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I want to make a deep copy of an object so I could change the the new copy and still have the option to cancel my changes and get back the original object.

My problem here is that the object can be of any type, even from an unknown assembly. I can not use BinaryFormatter or XmlSerializer, because the object unnecessarily have [Serializable] attribute.

I have tried to do this using the Object.MemberwiseClone() method:

public object DeepCopy(object obj)
{
    var memberwiseClone = typeof(object).GetMethod("MemberwiseClone", BindingFlags.Instance | BindingFlags.NonPublic);

    var newCopy = memberwiseClone.Invoke(obj, new object[0]);

    foreach (var field in newCopy.GetType().GetFields(BindingFlags.Instance | BindingFlags.Public | BindingFlags.NonPublic))
    {
        if (!field.FieldType.IsPrimitive && field.FieldType != typeof(string))
        {
            var fieldCopy = DeepCopy(field.GetValue(newCopy));
            field.SetValue(newCopy, fieldCopy);
        }
    }
    return newCopy;
}

The problem in this is that it's not working on an enumerable (array, list etc.), an not on dictionary.

So, how can I make a deep copy of an unknown object in C#?

TNX a lot!

share|improve this question
1  
Invoking MemberwiseClone on an arbitrary object is evil. – SLaks Sep 5 '10 at 17:47
    
Ive tried this on arrays and dictionaries and they both seem to work. I added a check at the beginning for null. This seems like a general purpose solution for basic objects. As Slaks mentioned its not a good idea for filestreams and such as it will copy the same handle to the file stream. They will both be dependent the stream closing or seeking. If you are aware that its not always a deep clone its an interesting solution. – user295190 Sep 5 '10 at 20:00
    
I have also read a solution where you can check for the ICloneable Interface. If ICloneable is implemented invoke it otherwise just create an empty instance. – user295190 Sep 5 '10 at 20:09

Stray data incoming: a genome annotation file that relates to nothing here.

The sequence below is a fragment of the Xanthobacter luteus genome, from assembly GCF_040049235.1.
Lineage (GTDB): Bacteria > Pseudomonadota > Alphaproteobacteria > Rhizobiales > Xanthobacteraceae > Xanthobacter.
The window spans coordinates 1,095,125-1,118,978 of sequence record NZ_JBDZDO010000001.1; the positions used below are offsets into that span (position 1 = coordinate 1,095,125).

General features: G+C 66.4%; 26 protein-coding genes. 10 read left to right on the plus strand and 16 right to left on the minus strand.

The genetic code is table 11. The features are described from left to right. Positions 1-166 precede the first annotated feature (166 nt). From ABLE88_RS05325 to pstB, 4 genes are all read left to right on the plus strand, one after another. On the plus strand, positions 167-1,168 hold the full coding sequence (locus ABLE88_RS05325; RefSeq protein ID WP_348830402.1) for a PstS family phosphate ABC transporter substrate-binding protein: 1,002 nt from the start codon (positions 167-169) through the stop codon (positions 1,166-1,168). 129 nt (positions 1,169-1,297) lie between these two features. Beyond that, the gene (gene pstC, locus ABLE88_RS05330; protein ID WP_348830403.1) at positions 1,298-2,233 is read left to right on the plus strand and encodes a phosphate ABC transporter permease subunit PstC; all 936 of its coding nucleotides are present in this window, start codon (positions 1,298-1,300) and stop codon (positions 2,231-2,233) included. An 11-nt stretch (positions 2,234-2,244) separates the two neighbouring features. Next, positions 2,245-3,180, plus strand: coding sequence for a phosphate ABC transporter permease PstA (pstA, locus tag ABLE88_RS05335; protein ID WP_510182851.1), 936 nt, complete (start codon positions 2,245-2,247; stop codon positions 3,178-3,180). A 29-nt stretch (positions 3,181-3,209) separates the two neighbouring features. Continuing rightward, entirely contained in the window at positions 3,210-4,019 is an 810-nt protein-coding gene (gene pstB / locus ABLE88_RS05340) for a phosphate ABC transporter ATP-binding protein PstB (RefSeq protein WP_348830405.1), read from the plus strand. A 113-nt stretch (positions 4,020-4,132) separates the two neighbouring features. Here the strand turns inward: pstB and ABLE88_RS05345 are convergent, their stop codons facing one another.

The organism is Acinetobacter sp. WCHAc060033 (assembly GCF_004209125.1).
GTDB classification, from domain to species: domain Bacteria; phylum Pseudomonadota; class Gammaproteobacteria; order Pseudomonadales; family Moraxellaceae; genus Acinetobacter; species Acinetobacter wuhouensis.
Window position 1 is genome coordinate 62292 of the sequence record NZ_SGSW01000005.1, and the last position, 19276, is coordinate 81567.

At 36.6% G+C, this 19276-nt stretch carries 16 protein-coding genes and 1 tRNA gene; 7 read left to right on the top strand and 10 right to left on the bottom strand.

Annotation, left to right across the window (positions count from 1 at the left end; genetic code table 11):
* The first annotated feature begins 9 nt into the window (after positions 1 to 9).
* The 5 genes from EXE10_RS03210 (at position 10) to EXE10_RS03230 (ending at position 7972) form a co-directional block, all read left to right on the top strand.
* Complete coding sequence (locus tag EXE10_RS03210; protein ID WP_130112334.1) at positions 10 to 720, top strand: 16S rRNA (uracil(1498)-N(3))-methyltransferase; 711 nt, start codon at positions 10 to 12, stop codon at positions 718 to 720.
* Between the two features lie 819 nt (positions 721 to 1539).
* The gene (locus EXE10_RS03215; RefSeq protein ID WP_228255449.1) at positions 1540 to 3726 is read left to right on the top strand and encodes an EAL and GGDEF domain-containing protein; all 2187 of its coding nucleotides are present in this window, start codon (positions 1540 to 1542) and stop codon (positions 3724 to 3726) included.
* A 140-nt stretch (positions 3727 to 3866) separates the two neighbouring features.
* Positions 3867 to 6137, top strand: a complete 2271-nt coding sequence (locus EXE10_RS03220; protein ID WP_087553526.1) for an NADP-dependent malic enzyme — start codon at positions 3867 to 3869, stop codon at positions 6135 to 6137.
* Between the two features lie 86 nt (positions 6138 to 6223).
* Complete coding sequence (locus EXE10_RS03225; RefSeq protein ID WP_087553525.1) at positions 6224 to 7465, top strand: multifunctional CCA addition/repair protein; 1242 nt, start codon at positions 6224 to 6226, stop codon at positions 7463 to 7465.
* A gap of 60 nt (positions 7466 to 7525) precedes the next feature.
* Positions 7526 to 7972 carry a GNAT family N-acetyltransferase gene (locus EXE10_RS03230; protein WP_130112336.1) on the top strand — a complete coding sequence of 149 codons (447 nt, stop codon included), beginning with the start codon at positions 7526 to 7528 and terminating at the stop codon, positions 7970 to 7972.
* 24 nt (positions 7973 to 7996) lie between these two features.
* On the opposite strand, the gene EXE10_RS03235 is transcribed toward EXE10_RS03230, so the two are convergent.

I think its not completely understood what I want to do. I am trying to create a DEEP copy, meaning copy all the objects hierarchy that the object contains in properties etc. Because of that, the method I showed up not working on an array of classes, just try to change one of the classes and you will find out the value was changed in the 'copied' array too. I want the array (or any object whatsoever), to be completely separate, so changing value in the source object will not change the copy I created. – Orad SA Sep 6 '10 at 6:38
    
We understand what you're trying to do. However, it is completely impossible to deep-copy an arbitrary object. – SLaks Sep 6 '10 at 11:58

It is completely impossible to deep-copy an arbitrary object.

For example, how would you handle a Control or a FileStream or an HttpWebResponse?

Your code cannot know how the object works and what its fields are supposed to contain.

Do not do this.
It's a recipe for disaster.

share|improve this answer
    
I do not see what you meant here. Why can't I create a deep copy of a Control? What I am trying to do is just to create the exact same instance I have, but in a new 'place' on the memory, so if I will change the one, the second will not be effected. If I could, what I would do is take the bytes where the object 'sits' at the memory and copy those to a new location in the memory, then create a pointer so I can use it as any other object in .net. Can I do taht somehow? – Orad SA Sep 6 '10 at 6:47